Ariely contends that there are some rational forces which we think drive dishonest behaviour – doing a cost-benefit analysis of the benefit you get from the crime, the probability of getting caught and the expected punishment – which don’t. On the other hand, there are irrational forces which we think don’t drive it, but do. When you think about it, infidelity in a marriage or relationship would be the perfect example of cheating behaviour that does not emerge from a cost-benefit analysis and it often involves some level of lame self-justification.

Experiments conducted by Ariely, who teaches at Duke University’s Fuqua School of Business, found that people have this amazing cognitive flexibility to cheat only a little bit and come out viewing themselves as wonderful human beings. They convince themselves that if they only do it a bit, it’s not really cheating. Would it be legitimate to write off a portion of your car repair as business expense? If so, what amount would you feel comfortable with? What about that dinner? Where do you draw the line? Ariely calls it the "fudge factor”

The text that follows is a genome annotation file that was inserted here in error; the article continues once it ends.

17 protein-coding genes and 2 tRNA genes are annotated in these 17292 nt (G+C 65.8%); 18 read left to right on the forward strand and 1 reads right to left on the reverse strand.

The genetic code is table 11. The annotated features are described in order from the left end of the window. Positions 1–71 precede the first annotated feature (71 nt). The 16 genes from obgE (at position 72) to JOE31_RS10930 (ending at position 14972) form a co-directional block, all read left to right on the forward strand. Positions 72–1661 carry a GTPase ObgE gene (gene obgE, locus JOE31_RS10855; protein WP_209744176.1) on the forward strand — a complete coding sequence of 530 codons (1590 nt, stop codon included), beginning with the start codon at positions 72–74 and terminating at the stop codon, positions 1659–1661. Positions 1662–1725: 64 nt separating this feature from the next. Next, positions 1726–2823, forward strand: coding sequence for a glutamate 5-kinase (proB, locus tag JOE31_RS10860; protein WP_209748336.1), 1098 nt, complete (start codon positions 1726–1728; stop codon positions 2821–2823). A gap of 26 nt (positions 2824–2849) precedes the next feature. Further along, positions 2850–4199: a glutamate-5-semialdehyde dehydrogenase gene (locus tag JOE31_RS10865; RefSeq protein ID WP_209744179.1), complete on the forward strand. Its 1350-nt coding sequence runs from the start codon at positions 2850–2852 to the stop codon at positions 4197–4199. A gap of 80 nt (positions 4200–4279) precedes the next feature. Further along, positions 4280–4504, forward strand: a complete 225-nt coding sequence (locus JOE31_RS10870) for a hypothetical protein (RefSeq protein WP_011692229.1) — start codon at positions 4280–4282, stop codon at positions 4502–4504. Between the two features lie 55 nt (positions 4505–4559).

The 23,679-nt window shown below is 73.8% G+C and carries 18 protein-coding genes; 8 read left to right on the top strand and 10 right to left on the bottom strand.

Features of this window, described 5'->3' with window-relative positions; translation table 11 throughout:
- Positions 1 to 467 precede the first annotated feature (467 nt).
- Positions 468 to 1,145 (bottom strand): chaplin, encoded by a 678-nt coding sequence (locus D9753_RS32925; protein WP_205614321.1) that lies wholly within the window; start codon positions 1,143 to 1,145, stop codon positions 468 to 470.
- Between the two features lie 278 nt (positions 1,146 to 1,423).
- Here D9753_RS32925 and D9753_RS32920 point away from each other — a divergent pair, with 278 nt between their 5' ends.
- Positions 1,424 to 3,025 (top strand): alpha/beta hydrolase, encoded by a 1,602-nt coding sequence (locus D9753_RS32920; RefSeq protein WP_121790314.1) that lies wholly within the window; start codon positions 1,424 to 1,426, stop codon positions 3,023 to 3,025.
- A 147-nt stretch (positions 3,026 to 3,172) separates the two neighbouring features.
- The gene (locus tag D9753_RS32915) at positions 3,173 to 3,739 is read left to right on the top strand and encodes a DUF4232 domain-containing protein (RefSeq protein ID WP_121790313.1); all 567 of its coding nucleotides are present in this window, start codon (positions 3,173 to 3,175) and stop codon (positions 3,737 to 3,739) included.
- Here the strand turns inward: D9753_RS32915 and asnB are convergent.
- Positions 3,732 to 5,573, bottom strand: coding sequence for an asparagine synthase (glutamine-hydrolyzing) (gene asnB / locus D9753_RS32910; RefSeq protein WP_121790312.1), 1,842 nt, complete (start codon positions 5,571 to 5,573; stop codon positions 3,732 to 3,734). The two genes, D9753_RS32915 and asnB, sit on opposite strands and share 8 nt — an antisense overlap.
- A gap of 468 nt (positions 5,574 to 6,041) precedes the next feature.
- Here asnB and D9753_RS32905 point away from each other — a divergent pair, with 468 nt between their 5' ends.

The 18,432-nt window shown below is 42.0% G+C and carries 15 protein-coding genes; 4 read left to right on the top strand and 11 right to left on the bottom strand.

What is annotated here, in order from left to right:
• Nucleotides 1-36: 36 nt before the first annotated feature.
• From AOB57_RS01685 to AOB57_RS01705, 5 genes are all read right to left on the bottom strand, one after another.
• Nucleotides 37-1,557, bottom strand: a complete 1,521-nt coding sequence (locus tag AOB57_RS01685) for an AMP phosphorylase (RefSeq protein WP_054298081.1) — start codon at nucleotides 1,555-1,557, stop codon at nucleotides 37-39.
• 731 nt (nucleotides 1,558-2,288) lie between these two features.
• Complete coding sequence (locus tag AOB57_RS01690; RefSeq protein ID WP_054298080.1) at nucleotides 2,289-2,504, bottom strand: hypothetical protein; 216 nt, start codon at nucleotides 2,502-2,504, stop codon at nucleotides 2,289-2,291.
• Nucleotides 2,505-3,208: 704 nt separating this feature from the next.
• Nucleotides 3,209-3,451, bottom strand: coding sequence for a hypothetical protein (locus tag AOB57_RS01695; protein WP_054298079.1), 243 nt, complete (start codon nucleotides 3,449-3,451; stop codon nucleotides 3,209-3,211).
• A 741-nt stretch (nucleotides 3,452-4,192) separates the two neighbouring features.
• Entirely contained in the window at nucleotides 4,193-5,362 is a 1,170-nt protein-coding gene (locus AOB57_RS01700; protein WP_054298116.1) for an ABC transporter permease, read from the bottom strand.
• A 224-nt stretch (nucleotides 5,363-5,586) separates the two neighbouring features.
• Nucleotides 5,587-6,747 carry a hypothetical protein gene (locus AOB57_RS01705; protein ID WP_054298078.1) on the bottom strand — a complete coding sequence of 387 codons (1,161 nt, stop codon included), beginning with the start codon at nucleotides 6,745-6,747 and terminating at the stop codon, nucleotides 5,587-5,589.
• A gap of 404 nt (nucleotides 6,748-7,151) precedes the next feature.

This creates issues for managers who need to deal with dishonesty when it comes up every now and then. Isolating a few bad apples is not easy when there are so many around. Making sure people don’t have the right incentives to cheat does not help either. They don’t do it after doing a thorough cost benefit analysis and in any case, people always find ways to fudge.

Ariely found that dishonesty is indeed infectious. His experiments with students found that people are more likely to lie or steal if others in their group are doing it. If a member of another group, like someone from another university, is doing it, they won’t go along with it. "As long as we see other members of our own social groups behaving in ways that are outside the acceptable range, it’s likely that we too will recalibrate our own internal moral compass and adopt their behaviour as a model for own,’’ he writes. "And if the member of our in-group happens to be an authority figure – a parent, boss, teacher, or someone else we respect – chances are even higher that we’ll be dragged along.”